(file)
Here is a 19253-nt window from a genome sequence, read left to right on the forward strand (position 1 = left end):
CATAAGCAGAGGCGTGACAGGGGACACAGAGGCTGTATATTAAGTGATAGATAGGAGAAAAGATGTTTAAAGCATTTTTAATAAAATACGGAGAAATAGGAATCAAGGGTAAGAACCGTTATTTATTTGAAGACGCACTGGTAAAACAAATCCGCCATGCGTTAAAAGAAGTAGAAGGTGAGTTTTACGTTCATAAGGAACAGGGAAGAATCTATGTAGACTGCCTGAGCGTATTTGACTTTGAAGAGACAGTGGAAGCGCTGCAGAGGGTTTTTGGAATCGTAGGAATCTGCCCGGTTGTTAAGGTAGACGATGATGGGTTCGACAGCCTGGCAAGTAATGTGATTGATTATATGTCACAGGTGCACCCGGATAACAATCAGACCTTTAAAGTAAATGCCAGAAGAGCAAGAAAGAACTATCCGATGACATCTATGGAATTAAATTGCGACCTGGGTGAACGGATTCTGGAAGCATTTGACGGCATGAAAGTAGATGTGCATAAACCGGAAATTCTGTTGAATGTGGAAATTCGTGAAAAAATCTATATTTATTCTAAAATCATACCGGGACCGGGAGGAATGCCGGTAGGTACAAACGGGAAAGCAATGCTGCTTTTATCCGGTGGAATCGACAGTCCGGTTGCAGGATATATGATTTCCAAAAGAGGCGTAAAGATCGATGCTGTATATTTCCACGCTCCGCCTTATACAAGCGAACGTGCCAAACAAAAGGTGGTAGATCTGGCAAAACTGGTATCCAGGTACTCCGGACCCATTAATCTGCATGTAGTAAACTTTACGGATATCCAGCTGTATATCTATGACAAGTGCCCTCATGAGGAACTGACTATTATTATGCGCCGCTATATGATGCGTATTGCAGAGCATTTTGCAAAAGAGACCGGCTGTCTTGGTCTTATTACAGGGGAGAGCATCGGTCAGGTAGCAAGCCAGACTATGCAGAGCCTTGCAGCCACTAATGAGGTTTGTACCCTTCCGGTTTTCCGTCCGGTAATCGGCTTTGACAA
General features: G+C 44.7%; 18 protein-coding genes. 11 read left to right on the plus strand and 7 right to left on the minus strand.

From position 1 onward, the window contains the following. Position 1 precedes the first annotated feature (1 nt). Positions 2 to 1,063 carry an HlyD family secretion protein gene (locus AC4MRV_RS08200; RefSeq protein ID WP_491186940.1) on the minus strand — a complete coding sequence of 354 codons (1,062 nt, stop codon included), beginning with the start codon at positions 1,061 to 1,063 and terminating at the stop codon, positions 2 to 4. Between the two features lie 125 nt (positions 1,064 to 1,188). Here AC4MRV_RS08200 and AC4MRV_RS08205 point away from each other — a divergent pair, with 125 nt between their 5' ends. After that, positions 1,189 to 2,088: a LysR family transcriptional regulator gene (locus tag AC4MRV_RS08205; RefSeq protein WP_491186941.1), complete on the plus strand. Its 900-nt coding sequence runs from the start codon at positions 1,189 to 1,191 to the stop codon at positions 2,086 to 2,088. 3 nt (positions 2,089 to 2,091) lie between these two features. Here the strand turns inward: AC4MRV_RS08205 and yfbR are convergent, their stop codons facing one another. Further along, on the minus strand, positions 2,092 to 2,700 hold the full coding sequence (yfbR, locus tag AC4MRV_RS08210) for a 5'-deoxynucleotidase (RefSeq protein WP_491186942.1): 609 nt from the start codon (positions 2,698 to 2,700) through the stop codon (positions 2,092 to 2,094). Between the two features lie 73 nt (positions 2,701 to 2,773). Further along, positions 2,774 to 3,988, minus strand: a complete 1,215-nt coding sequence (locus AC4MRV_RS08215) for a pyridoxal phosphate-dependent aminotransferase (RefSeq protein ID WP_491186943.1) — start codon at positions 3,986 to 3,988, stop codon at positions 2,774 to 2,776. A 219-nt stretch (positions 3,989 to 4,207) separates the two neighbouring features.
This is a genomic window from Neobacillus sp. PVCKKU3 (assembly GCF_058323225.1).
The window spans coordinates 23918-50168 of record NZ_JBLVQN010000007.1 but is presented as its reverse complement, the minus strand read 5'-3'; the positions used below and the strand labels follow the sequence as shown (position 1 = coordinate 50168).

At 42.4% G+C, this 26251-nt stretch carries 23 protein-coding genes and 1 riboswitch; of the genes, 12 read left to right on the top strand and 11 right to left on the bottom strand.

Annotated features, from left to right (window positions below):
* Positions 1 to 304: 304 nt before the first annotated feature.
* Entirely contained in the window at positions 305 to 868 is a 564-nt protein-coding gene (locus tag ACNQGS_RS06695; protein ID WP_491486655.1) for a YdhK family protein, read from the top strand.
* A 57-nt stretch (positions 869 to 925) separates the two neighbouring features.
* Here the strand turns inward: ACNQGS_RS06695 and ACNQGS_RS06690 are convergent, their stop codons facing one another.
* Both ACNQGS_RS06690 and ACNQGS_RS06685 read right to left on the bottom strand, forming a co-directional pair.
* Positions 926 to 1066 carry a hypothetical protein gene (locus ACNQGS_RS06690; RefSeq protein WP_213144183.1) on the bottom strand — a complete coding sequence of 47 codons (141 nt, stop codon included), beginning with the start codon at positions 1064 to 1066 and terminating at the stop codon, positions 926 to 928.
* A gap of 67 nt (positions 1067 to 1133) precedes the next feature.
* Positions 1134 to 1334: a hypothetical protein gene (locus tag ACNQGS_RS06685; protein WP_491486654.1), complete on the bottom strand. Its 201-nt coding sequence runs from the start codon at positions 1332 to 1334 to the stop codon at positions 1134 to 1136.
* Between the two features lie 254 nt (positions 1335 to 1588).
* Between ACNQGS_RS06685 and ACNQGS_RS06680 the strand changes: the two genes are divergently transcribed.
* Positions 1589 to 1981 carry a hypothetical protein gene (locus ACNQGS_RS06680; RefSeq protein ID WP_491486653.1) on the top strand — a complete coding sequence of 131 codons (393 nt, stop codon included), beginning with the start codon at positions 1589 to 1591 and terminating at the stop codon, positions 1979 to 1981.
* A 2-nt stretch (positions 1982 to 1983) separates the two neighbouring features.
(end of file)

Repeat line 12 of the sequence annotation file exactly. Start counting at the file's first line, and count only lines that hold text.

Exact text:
* Here the strand turns inward: ACNQGS_RS06695 and ACNQGS_RS06690 are convergent, their stop codons facing one another.